(The house of Kathros) The Burnt House consists of the remains of a private home, which stood in what was known during the days of the Second Temple period as the Upper City of Jerusalem. The name”Kathros” is written on one of the stone weights in Aramaic, possibly indicating the name of the owners of the home as the priestly family Kathros. Most poignant of the finds are the bones of a young woman’s forearm and hand stretched out next to a Roman spear.
(The Herodian Quarter) The museum contains archeological remains of a residential quarter, preserved from Herodian times. The area of the present-day Jewish quarter was part of the wealthy “Upper City” of Jerusalem, a Jewish neighborhood overlooking the Temple from the days of the Second Temple period. The findings reveal the lavish lifestyle of the neighborhood’s residents including ritual baths, art works, frescos and stuccos.
A complex of four adjoining synagogues built in different periods of time: Yochanan ben Zakai Synagogue, The Istanbuli Synagogue, Eliyahu Ha’navi Synagogue, and The Emtsai Synagogue. The synagogues are located below street level, as Muslim authorities didn’t permit Jewish houses of worship to be higher than their own. After the fall of the Jewish Quarter during the 1948 Arab-Israeli War the synagogues were burnt and turned into horse stables. After the Six Day War the synagogues were restored.
(Al Haram Al Sharif) Muslim tradition states that Muhammad ascended to heaven from this site in 621. It is identified with the Koranic expression “the farthest mosque” mentioned in the Koran Sura 17 which relates to Mohammed’s Night Journey. The first temporary structure was built in 693 by the Caliph Abd el-Malik who constructed the Dome of the Rock. The first permanent structure was built by his son, Caliph Al-Walid, and was completed in 705.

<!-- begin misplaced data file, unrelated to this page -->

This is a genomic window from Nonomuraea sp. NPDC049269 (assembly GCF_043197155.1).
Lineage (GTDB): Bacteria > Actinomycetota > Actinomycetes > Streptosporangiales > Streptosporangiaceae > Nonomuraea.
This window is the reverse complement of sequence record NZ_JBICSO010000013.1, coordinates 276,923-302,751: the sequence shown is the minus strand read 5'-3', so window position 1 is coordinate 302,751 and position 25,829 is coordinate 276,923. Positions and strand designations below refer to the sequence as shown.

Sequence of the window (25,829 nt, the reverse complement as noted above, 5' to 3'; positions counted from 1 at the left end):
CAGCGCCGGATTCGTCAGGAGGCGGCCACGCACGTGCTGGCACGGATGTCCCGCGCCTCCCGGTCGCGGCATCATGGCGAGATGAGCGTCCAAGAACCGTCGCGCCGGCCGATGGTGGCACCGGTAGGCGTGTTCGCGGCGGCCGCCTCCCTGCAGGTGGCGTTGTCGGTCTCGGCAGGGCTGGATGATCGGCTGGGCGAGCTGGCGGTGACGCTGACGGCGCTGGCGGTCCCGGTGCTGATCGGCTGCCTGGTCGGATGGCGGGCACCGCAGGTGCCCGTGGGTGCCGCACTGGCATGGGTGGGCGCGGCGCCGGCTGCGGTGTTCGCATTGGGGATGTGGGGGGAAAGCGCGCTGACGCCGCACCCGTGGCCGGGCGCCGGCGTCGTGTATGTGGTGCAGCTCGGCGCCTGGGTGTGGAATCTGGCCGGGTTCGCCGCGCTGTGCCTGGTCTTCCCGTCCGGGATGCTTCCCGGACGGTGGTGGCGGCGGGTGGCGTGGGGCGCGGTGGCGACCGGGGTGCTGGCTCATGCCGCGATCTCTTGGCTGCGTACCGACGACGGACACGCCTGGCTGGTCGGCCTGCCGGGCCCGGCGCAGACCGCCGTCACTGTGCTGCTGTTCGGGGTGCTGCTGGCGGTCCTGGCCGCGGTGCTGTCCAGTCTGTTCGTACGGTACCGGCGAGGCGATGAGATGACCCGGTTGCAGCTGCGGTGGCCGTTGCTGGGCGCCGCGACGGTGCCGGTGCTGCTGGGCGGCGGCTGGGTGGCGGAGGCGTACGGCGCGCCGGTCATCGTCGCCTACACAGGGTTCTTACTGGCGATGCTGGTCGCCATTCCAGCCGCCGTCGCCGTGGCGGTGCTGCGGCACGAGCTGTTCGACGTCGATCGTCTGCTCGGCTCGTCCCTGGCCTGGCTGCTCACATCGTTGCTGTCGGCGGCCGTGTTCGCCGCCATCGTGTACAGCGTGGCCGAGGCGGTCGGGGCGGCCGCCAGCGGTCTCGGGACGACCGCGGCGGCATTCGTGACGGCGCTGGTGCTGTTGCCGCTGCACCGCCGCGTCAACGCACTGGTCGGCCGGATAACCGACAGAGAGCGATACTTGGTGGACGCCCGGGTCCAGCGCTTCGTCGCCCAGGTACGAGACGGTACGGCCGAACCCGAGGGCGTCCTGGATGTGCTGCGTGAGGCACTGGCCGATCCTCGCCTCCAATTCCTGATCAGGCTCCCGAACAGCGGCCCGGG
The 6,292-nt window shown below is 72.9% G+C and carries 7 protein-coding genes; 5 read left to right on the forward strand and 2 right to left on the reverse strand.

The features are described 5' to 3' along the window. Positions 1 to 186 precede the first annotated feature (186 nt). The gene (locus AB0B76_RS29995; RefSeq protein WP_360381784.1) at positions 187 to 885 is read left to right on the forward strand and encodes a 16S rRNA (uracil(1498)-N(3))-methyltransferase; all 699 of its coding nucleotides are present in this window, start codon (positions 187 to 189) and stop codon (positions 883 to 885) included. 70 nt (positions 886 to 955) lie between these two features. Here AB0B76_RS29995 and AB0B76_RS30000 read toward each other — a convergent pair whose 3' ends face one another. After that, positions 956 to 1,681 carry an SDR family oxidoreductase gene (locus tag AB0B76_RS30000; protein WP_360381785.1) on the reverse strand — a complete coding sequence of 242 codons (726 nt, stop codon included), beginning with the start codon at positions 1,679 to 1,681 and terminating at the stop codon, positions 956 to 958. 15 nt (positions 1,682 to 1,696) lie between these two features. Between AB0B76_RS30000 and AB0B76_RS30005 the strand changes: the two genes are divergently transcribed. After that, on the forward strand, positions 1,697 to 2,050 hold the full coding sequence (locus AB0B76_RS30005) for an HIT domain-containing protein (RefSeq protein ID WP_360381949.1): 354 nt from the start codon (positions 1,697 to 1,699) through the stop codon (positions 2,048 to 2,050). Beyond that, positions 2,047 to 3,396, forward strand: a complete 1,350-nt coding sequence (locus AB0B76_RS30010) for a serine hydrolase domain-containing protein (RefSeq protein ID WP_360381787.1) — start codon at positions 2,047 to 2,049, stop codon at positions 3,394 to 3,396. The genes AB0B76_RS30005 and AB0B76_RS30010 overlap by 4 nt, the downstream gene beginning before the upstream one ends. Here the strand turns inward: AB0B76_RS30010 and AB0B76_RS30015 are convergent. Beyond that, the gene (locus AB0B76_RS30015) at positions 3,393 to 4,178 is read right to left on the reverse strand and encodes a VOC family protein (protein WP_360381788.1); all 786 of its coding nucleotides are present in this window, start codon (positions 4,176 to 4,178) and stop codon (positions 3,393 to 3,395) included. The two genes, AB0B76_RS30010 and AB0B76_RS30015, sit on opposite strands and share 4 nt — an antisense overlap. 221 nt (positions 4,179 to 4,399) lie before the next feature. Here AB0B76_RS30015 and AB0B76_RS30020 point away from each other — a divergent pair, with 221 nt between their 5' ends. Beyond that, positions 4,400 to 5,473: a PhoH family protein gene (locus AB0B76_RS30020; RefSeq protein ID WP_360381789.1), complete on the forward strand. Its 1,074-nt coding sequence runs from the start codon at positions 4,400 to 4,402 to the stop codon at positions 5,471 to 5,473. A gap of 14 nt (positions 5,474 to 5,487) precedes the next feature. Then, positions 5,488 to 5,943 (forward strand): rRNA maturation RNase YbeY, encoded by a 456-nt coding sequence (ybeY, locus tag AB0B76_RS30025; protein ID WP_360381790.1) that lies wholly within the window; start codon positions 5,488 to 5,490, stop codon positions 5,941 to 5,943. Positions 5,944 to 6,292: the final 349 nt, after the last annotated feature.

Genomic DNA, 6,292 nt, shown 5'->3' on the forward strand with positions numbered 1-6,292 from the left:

(Armenian church) The church of St. James is a beautiful building and the religious center of Jerusalem’s Armenian community. The name St. James is the English name for the disciple Jacob who in Christian tradition was martyred by Herod Antipas in 44. The church was originally built in the 11th and 12th centuries over the reputed tomb of St James. The Armenians were the first nation to accept Christianity after King Tiridates III declared Christianity the state religion in 301.The Armenians, who were persecuted by the Persians, Arabs and Turks have had continuous representation in the city since the 5th century.
(Via Dolorosa Station 2) The Franciscan Chapel of the Condemnation to the left which commemorates the condemnation of Jesus, and the Chapel of the Flagellation to the right, where Jesus is said to have been flogged (John 19:16) are both within a courtyard of the Franciscans Monastery of the Flagellation. The Monastery buildings house the Stadium Biblicum Franciscanum, The Faculty of Biblical Sciences and Archaeology of the Pontificia Universitas Antonianum in Rome.
Jewish tradition holds that it is those who are buried on the Mount of Olives who will be the first to be resurrected.
Archaeological site of ancient Jerusalem, named after King David, who captured this Jebusite city called Salem and turned it into his capital in approximately 1000 B.C. (2 Samuel 5: 6-10).
The location of two huge pools that provided water to the Temple Mount. Near these two large pools were five small pools referred to in the New Testament as the spot where Jesus healed the man who waited by the curative waters for 38 years.